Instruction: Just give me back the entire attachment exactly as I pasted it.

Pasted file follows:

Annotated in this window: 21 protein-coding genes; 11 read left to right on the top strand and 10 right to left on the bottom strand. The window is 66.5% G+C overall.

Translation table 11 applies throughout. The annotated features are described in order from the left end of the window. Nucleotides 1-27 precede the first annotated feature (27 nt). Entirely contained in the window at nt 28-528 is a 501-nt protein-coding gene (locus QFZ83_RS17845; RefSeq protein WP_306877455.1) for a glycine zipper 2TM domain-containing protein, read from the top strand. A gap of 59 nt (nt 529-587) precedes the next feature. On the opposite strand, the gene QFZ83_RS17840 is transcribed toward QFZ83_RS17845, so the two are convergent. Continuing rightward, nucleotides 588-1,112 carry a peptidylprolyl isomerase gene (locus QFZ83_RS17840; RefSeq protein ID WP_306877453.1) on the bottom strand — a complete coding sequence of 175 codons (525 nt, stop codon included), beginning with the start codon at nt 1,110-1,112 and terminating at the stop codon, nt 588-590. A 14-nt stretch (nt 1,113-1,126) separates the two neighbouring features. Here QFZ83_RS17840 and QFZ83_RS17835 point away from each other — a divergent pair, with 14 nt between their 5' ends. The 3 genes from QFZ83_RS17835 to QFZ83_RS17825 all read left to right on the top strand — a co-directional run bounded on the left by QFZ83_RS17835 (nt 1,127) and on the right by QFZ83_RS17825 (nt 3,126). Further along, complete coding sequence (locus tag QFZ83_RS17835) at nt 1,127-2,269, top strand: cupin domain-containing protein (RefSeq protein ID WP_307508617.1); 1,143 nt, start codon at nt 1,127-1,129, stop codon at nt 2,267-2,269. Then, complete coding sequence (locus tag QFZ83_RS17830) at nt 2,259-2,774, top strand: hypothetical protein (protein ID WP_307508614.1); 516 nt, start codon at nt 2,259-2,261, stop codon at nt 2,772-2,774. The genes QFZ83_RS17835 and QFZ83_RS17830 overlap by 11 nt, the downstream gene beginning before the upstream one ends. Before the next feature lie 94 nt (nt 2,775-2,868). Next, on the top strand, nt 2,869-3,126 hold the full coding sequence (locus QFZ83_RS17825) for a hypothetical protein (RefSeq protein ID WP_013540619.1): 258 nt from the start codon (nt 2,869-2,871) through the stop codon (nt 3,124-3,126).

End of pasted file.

Annotated in this window: 21 protein-coding genes; 11 read left to right on the top strand and 10 right to left on the bottom strand. The window is 66.5% G+C overall.

Translation table 11 applies throughout. The annotated features are described in order from the left end of the window. Nucleotides 1-27 precede the first annotated feature (27 nt). Entirely contained in the window at nt 28-528 is a 501-nt protein-coding gene (locus QFZ83_RS17845; RefSeq protein WP_306877455.1) for a glycine zipper 2TM domain-containing protein, read from the top strand. A gap of 59 nt (nt 529-587) precedes the next feature. On the opposite strand, the gene QFZ83_RS17840 is transcribed toward QFZ83_RS17845, so the two are convergent. Continuing rightward, nucleotides 588-1,112 carry a peptidylprolyl isomerase gene (locus QFZ83_RS17840; RefSeq protein ID WP_306877453.1) on the bottom strand — a complete coding sequence of 175 codons (525 nt, stop codon included), beginning with the start codon at nt 1,110-1,112 and terminating at the stop codon, nt 588-590. A 14-nt stretch (nt 1,113-1,126) separates the two neighbouring features. Here QFZ83_RS17840 and QFZ83_RS17835 point away from each other — a divergent pair, with 14 nt between their 5' ends. The 3 genes from QFZ83_RS17835 to QFZ83_RS17825 all read left to right on the top strand — a co-directional run bounded on the left by QFZ83_RS17835 (nt 1,127) and on the right by QFZ83_RS17825 (nt 3,126). Further along, complete coding sequence (locus tag QFZ83_RS17835) at nt 1,127-2,269, top strand: cupin domain-containing protein (RefSeq protein ID WP_307508617.1); 1,143 nt, start codon at nt 1,127-1,129, stop codon at nt 2,267-2,269. Then, complete coding sequence (locus tag QFZ83_RS17830) at nt 2,259-2,774, top strand: hypothetical protein (protein ID WP_307508614.1); 516 nt, start codon at nt 2,259-2,261, stop codon at nt 2,772-2,774. The genes QFZ83_RS17835 and QFZ83_RS17830 overlap by 11 nt, the downstream gene beginning before the upstream one ends. Before the next feature lie 94 nt (nt 2,775-2,868). Next, on the top strand, nt 2,869-3,126 hold the full coding sequence (locus QFZ83_RS17825) for a hypothetical protein (RefSeq protein ID WP_013540619.1): 258 nt from the start codon (nt 2,869-2,871) through the stop codon (nt 3,124-3,126).